They threaten to lower medicare reimbursements every year because it lets them avoid increasing rates with inflation. It's really scummy. Maybe if we weren't spending trillion on wars medicare would do a better job. Using this as an example as an attack on the program itself is misplaced however. Before we had shitheads running the government, medicare was one of the best payers and was the bread and butter of many providers.

Further, the private providers aren't some kind of night in shining armor coming to save the day. They are just as awful, and have dozens of behaviors equally frustrating to providers, including the type of "mommy-may-I" crap, and second-guessing every clinical decision that makes medicine not worth practicing. They are worse, if anything, because ultimately they are beholden only to their stockholders, the oversight is a joke, and at 30% overhead (compared to medicare's 3%) they aren't exactly a money-saver in the long run.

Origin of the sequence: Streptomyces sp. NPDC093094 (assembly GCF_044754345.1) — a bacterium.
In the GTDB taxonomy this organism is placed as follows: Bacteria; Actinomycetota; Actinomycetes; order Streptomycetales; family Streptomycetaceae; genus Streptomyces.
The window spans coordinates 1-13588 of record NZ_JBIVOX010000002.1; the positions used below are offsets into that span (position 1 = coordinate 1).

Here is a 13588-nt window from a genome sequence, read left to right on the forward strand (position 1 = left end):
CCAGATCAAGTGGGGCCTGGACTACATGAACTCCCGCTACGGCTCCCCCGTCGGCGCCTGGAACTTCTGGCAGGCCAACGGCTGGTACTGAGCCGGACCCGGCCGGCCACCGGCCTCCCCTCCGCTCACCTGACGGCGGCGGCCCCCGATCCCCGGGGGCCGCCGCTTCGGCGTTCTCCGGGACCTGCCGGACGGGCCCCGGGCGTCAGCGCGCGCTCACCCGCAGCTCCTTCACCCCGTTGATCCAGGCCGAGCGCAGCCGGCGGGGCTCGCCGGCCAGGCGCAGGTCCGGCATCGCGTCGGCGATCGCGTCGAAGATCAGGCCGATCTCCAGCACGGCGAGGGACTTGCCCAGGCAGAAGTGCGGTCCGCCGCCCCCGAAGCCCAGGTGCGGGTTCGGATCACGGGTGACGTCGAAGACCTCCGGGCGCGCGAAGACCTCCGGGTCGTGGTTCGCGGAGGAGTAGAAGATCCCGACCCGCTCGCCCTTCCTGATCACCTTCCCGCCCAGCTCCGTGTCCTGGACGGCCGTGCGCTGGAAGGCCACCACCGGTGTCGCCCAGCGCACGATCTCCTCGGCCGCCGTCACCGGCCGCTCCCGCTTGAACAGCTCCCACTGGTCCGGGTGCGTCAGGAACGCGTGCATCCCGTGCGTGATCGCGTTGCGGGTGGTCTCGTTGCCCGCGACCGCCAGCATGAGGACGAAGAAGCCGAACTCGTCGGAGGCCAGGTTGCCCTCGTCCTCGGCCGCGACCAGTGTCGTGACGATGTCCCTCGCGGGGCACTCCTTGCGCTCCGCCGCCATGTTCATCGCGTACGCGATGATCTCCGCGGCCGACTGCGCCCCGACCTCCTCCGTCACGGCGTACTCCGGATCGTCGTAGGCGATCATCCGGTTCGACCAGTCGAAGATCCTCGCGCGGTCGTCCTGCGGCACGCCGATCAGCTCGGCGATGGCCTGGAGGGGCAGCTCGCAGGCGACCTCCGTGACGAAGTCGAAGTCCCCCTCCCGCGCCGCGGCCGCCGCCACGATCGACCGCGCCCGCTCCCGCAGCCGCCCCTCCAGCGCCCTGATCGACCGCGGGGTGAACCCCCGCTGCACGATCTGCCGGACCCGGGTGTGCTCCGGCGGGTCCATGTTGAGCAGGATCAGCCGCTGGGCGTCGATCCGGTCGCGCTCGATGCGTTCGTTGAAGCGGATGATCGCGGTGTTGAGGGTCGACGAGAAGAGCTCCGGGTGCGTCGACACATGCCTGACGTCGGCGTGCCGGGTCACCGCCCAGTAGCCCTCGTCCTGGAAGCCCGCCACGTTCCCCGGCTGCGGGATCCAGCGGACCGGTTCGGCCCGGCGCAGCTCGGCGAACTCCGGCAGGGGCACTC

The answer is that whatever the system you get what you pay for. Private systems base their reimbursement on medicare rates (and often pay a lower percentage by the way). Raising medicare reimbursement is a sure way to improve things overall. Eliminating inefficient private systems that benefit from a higher proportion of healthy clients (medicare covers the over-65 crowd - private insurers largely get the workers and the young and still pay less) might actually be beneficial if that money is used to subsidize the people that actually need the care, rather than enriching stockholders and 27% more in administrative costs...

I doubt that whining about decreased reimbursement will make much difference even in a single payor systems as long as third parties are doing the paying. The real issue is that decreased satisfaction is decreasing the number and quality of new physicians and making them more likely to opt for higher paying specialties. Primary care physician numbers are shrinking at an alarming rate. When my generation retires i ten years there will be a 20-30% shortage in all forms of primary care. Where do the people go then--the ER? Medical schools have tried to help prserve the financial largesse of physicians by severely limiting numbers of graduates. Maybe it is time we considered doubling the number of entrants to med school and making significant incentives to enter primary care such as reimbursing them better than specialist--that idea will go over big with the specialty groups and the AMA.

By JT Young MD (not verified) on 21 Jun 2008 #permalink